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* Nasdaq, S&P 500 gain, Dow ~flat; small caps outperform

* Cons disc leads S&P sector gainers; healthcare weakest

* Dollar rising; gold red, crude ~flat; bitcoin up ~1%

* U.S. 10-Year Treasury yield ~1.58%

May 26 – Welcome to the home for real-time coverage of
markets brought to you by Reuters reporters. You can share your
thoughts with us at


The venerable Dow Jones Industrial Average made its debut on
this day, May 26, in 1896.

The iconic Dow was launched to reflect the contribution of
industrial companies to the economy, but it wasn’t the first
index to measure the U.S. equity market.

That honor goes to the Dow Jones Railroad Average, first
published in 1884 to highlight the importance of railroads. That
index is now called the Dow Jones Transportation Average.

The DJI expanded to 20 stocks in 1920 and to its present
format of 30 companies in 1928. The Dow’s composition has
changed about 60 times since its origin.

After General Electric Co was removed in 2018, none
of the Dow Industrial’s original 12 members remain in the index.

Other members still survive, too, but with different names.
U.S. Rubber became Uniroyal and is now part of Michelin, while
American Sugar evolved into Amstar Holdings, according to S&P
Dow Jones Indices.

(Herbert Lash)



Investor interest in space has “taken off” in the past year,
and space-related companies are taking advantage of Wall
Street’s “SPAC-mania,” choosing to go public via a merger with a
blank-check firm.

“Investors liquidated $7 billion of value in 15 space
company exits in Q1,” said Chad Anderson, managing partner and
founder at venture capital firm Space Capital, noting another
eight space company SPACs have been announced this year.

“In the same way that every company today is a technology
company, every company will be a space company,” Anderson told
the Global Markets Forum.

However, Anderson says “buyer beware,” when it comes to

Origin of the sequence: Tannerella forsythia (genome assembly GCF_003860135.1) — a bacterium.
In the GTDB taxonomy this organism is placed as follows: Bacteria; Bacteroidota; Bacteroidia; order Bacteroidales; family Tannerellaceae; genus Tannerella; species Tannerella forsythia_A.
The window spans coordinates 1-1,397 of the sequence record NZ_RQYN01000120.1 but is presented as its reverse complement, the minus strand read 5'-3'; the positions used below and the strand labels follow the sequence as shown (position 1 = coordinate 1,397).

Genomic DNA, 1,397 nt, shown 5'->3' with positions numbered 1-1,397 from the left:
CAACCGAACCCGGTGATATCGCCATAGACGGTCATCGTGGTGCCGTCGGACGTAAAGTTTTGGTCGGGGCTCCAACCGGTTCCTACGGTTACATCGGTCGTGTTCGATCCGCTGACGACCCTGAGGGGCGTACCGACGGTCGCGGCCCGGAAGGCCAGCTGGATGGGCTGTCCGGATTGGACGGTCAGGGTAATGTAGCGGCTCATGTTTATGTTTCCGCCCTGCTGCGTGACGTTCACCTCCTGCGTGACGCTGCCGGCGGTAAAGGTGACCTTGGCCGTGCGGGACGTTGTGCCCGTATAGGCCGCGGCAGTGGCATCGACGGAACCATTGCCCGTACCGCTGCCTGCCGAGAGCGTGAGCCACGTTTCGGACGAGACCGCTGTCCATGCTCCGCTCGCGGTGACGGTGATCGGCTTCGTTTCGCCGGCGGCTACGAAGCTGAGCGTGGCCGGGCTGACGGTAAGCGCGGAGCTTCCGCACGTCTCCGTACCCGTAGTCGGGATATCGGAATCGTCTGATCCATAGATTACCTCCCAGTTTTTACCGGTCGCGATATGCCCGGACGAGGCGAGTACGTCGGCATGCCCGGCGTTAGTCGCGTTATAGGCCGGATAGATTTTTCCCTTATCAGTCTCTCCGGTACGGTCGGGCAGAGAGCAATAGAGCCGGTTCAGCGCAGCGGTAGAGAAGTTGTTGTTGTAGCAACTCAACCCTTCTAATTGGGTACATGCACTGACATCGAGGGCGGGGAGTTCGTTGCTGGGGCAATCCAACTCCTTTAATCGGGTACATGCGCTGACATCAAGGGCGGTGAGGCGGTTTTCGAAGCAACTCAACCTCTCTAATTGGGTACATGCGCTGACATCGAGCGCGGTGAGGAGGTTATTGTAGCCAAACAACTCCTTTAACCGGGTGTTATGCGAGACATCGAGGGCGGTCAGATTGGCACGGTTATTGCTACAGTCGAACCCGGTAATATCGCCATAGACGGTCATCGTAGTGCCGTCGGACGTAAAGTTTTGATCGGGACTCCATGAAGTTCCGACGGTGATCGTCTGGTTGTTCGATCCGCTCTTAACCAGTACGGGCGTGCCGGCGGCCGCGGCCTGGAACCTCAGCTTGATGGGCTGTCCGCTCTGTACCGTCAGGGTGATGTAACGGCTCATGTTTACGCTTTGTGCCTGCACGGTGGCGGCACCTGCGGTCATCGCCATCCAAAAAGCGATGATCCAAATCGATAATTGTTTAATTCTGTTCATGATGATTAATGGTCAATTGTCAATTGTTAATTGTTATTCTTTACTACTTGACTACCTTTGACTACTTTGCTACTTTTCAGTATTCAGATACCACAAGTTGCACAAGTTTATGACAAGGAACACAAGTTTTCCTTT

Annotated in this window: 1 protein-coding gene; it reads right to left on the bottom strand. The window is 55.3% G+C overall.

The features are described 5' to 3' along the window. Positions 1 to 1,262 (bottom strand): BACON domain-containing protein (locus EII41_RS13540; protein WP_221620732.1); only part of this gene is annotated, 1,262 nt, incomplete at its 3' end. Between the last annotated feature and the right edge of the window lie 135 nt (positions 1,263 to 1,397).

evaluating these deals.

“Most are highly speculative from a public market
perspective … there are a few with significant revenue and
strong fundamentals to support their billion-dollar valuations,”
he said.

While the space tourism sector has grabbed attention with
Virgin Galactic completing its first manned space
flight and Blue Origin auctioning seats on its spacecraft for
$2.4 million, other aspects of the space economy interest Space

“The sub-orbital market is inherently limited, even orbital
(launches) doesn’t make much of a business on its own,” Anderson
said. The entire market is worth around $9 billion a year.

Space Capital’s investment portfolio is focused on companies
utilizing “space tech” for more “earth-bound” purposes, such as
geospatial intelligence, GPS technology and satellite
communication and data gathering.

Meanwhile, there are plenty of opportunities to gain
exposure to space-related companies, such as the Procure Space
ETF, and the ARK Space Exploration & Innovation ETF.

While the presence of companies like Deere & Co on
ARKX’s holdings list raised some eyebrows upon its debut in
March, it fits perfectly with Space Capital’s investment thesis.

“Tractors have been utilizing space tech to drive
autonomously for decades. AgTech has been an early adopter of
satellite imagery to enable precision farming,” Anderson

(Lisa Mattackal)


EDT/1627 GMT)

Inflation has been a hot topic of late. With this, Ken
Johnson, investment strategy analyst at the Wells Fargo
Investment Institute (WFII), takes a look at
“inflation-resilient sectors.”

Johnson says that the rate of inflation will remain elevated
over the near-term. However, he expects it to decelerate in

Traditionally, according to Johnson, the performance of
defensive groups has been positively correlated with inflation,
while most cyclical- and growth-oriented sectors have shown
almost no correlation.

That said, Johnson cautions that although that may have been
how things played out in the past, he believes today’s
environment is different. This because he says that the
“inflation effect must be combined with the path of interest
rates and economic growth.”

Given that WFII expects strong growth to carry into 2022,
coupled with a moderate rise in rates, Johnson believes this
combination bodes well for WFII’s favorable cyclical sectors:
industrials, materials, and energy. He adds that defensive
sectors such as staples, and utilities may have a hard time in
that environment.

In terms of margins, Johnson says that some sectors are
better insulated from rising inflation. In general, he says that